Published: Mon Jan 24, 2005Guiding a group of glass collectors and scholars to Italy, Greece and Turkey recently presented an opportunity to see old traditions in new ways for Curtiss Brock, professor of glass at the Appalachian Center for Craft, a satellite campus of Tennessee Tech University.
One of his main goals on the 10-day excursion compared and contrasted traditional techniques used by these different countries with the contemporary techniques used in the United States.
“Italy — more specifically, the island of Murano — was the center for European glass in the 1600s, but the island today is facing a very hard economic situation that’s threatening to shut down all its glass studios,” Brock said.
“If that happens, many of the incredible skills and secrets those glass artists have kept alive for so long would be lost, so I really wanted to expose this group to the depth of the history of European glass and show them what an incredible cultural loss that would be,” he continued.
Brock said this trip, like other trips he’s taken to Europe in the past, also inspired his own creativity as an artist and has given him new and fresh ideas about teaching.
“Being able to talk to my students from a first-hand experience is what makes my classroom exciting,” he said. “Teaching them the history and helping them understand how things are always changing helps to prepare them for the experiences they will face as professionals.”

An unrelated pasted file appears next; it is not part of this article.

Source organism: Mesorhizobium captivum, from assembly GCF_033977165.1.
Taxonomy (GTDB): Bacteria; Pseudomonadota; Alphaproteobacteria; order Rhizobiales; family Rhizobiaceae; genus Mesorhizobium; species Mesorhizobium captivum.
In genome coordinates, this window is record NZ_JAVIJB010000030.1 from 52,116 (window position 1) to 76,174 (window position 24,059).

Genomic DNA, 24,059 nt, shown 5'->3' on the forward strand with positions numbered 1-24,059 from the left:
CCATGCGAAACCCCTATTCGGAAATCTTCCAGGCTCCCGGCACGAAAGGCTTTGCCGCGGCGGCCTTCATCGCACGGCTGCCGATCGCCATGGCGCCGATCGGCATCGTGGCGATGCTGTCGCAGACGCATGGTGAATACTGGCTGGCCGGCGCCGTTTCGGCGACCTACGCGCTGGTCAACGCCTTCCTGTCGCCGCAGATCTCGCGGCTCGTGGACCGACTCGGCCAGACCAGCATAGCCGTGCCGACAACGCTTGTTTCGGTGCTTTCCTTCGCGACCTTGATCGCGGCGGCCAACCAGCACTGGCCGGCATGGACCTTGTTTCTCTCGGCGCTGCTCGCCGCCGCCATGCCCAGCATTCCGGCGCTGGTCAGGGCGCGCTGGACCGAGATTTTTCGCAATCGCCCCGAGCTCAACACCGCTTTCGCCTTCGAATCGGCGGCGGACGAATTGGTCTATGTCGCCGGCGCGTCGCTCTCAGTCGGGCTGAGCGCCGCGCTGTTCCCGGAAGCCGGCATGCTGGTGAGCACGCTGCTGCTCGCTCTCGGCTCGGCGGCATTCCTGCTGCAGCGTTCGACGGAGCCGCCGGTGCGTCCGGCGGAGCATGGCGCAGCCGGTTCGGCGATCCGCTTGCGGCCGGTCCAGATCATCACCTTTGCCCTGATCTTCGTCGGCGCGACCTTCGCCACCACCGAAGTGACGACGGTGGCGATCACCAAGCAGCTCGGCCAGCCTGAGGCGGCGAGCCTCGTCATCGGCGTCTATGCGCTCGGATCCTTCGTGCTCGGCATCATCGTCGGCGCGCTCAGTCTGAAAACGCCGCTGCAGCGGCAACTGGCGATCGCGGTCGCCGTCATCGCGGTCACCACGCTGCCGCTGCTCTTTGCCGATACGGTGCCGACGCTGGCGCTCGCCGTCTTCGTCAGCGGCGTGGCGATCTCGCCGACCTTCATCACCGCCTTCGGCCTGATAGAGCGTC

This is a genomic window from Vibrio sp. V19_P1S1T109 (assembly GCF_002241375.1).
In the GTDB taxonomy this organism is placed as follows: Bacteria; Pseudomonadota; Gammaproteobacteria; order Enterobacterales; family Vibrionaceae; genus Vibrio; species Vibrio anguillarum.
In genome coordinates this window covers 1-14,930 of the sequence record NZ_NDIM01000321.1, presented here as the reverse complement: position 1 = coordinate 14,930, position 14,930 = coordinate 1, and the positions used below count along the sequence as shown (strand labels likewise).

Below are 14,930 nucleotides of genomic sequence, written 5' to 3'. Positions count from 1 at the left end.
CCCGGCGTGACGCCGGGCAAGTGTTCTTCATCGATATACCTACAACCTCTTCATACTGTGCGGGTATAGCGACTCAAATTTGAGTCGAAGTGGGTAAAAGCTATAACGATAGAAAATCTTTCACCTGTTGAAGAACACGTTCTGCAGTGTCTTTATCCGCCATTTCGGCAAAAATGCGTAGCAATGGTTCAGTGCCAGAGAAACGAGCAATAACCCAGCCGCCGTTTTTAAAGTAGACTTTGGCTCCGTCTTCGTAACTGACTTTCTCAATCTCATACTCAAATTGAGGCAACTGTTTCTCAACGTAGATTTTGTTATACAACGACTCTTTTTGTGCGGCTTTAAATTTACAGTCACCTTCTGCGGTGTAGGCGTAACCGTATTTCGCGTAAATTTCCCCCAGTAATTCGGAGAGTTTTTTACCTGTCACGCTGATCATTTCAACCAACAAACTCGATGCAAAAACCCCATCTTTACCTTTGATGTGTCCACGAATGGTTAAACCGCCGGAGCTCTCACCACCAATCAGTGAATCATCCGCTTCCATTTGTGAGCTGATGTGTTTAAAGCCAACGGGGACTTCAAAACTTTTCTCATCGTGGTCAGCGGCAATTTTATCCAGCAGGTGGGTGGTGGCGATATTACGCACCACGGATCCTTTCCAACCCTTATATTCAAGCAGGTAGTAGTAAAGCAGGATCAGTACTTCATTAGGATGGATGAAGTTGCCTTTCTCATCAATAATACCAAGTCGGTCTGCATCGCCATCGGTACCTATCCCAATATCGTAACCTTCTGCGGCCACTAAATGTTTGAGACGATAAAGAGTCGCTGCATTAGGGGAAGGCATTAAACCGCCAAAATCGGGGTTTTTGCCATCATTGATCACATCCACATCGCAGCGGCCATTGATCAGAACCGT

In fact, one former Craft Center student, James Mongrain, who now lives and works in Washington state and who is considered one of the nation’s premier glass blowers, accompanied Brock as a guide on the trip. It was sponsored by the Tacoma Glass Museum as a fund raiser for an Italian glass show now traveling throughout the country.
“Seattle and that region is considered the center for contemporary glass in this country — similar to how Italy was about 300 years ago — so having a former student working there reaffirms the powerful impact TTU and the Craft Center continue to have on this field,” Brock said.
The group, in addition to visiting a number of master craft artists who own small, independent studios, visited Italy’s Venini glass factory.
“It’s the premier glass factory in Italy and is now run by the great granddaughter of the original founder. It’s always taken a progressive approach to the glassware it produces, and that’s what’s made the company survive so long,” Brock said.
Another memorable destination for the group was visiting the only school for glassware in Turkey. “They borrowed their techniques from the Italians, but the Turkish glassware is exploding with its own brand of creativity,” he said.
Brock appreciates the distinction of being chosen as one of the group leaders. “I was glad to be an ambassador for TTU and the Craft Center in this opportunity for not only national but international relations,” he said.
For more information about Craft Center programs, visit its web site at www.tntech.edu/craftcenter.